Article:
The linen is a lightweight linen from 96 District and the seams were sewn with a fine white silk thread by hand.

Layer 2

A pink linen kirtle of the early 16th century in England. It has been constructed with a separate waist seam and pleated skirt and short sleeves as seen in primary source images. The bodice is interlined with linen canvas and lined with 5oz white linen. This provides good shape and support to the bodice without being pad stitched or otherwise manipulated. I believe the early 16th century is too early for the use of pad stitching or other technical tailoring techniques. 20 hand bound eyelets were sewn in silk thread. Most of the construction seams were done with cotton thread. The kirtle is completely hand sewn and created from a pattern that I drafted. There are several process photos showing stages of construction and finishing. Fit is the most important thing about this layer as the kirtle supports the bust and provides the shape for the outer layer. I’m overall very happy with the fit of this kirtle. But I may tweak a few spots for the future. The shoulder straps could be a bit tighter and fit closer to the body. The facing around the neckline made the square corners much easier to sew but does add bulk to the neckline as well. This is the first time that I’ve used the fashion fabric for this purpose. A thin silk would reduce bulk here. The waistline is straight but appears to dip lower in the back of the kirtle. I believe this is an illusion created by how the kirtle fits on the body. The bodice was drafted with a straight waistline. An adjustment to the back of the bodice, raising it slightly, might account for this and correct the illusion. The hem goes to the floor but may be raised in the future as the kirtle is intended to be worn inside and outside.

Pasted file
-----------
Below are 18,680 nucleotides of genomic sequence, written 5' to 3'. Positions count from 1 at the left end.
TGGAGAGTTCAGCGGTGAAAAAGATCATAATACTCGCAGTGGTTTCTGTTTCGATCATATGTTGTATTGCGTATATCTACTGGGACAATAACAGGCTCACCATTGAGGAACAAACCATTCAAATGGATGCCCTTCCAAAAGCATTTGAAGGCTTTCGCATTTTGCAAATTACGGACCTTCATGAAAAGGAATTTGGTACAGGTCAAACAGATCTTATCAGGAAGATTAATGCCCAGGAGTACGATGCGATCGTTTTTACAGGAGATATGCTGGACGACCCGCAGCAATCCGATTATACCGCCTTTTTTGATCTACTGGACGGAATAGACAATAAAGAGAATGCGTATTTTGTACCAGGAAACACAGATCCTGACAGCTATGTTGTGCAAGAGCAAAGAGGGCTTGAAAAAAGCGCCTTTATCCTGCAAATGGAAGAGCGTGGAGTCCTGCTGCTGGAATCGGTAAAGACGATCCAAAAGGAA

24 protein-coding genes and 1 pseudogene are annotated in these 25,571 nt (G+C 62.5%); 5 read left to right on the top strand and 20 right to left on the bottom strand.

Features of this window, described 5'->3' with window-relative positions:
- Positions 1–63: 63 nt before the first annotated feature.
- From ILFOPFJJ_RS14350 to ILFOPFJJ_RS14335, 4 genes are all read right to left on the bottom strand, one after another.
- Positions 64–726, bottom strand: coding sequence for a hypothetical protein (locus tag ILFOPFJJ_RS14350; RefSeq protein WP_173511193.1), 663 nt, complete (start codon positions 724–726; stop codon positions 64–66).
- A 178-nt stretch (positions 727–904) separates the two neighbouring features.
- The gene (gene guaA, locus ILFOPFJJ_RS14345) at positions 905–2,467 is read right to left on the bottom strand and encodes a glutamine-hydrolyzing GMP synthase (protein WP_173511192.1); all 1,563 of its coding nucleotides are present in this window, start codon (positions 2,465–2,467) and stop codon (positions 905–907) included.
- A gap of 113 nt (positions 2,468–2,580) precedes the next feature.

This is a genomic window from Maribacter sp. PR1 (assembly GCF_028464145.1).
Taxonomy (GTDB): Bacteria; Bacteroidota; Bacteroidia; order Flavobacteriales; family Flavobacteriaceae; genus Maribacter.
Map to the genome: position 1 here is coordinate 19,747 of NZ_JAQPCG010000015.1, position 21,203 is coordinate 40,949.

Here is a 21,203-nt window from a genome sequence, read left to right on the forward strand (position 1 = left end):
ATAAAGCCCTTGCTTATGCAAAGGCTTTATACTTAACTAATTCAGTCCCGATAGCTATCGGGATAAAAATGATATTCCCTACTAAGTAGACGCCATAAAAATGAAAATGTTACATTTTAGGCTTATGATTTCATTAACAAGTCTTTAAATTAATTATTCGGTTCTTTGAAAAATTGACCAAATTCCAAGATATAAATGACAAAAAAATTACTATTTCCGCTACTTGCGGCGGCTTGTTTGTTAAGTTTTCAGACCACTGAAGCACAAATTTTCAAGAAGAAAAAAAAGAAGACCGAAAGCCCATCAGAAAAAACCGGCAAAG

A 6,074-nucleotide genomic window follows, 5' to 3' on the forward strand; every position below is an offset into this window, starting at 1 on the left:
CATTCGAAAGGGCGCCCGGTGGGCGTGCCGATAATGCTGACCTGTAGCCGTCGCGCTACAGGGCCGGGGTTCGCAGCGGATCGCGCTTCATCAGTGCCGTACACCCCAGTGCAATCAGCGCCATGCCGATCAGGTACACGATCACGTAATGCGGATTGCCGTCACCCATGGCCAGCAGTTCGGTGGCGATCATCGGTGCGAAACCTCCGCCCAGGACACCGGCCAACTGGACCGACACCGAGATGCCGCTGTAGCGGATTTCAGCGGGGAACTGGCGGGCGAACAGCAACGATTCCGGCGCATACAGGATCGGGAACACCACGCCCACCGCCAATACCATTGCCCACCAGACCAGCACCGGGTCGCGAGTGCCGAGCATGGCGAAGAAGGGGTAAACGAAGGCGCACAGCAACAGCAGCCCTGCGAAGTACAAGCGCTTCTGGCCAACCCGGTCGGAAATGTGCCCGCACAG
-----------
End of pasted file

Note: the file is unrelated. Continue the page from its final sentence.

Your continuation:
Layer 3

This is a wool transitional gown from the turn of the 16th century. It’s has a wrap front closure that is shaped similar to 15th century gowns. But the back has developed more fullness and shows pleating techniques that start to be used more in the 16th century. The sleeves are a trumpet shape popular of this time period. It is fully lined in silk and hand sewn.

Bonus Points

Advanced · Historic Advanced · Historically Focused

Bartholomew Sharpe

Location: Barony of Bergental , East

Category/Level: Historically Focused/Advanced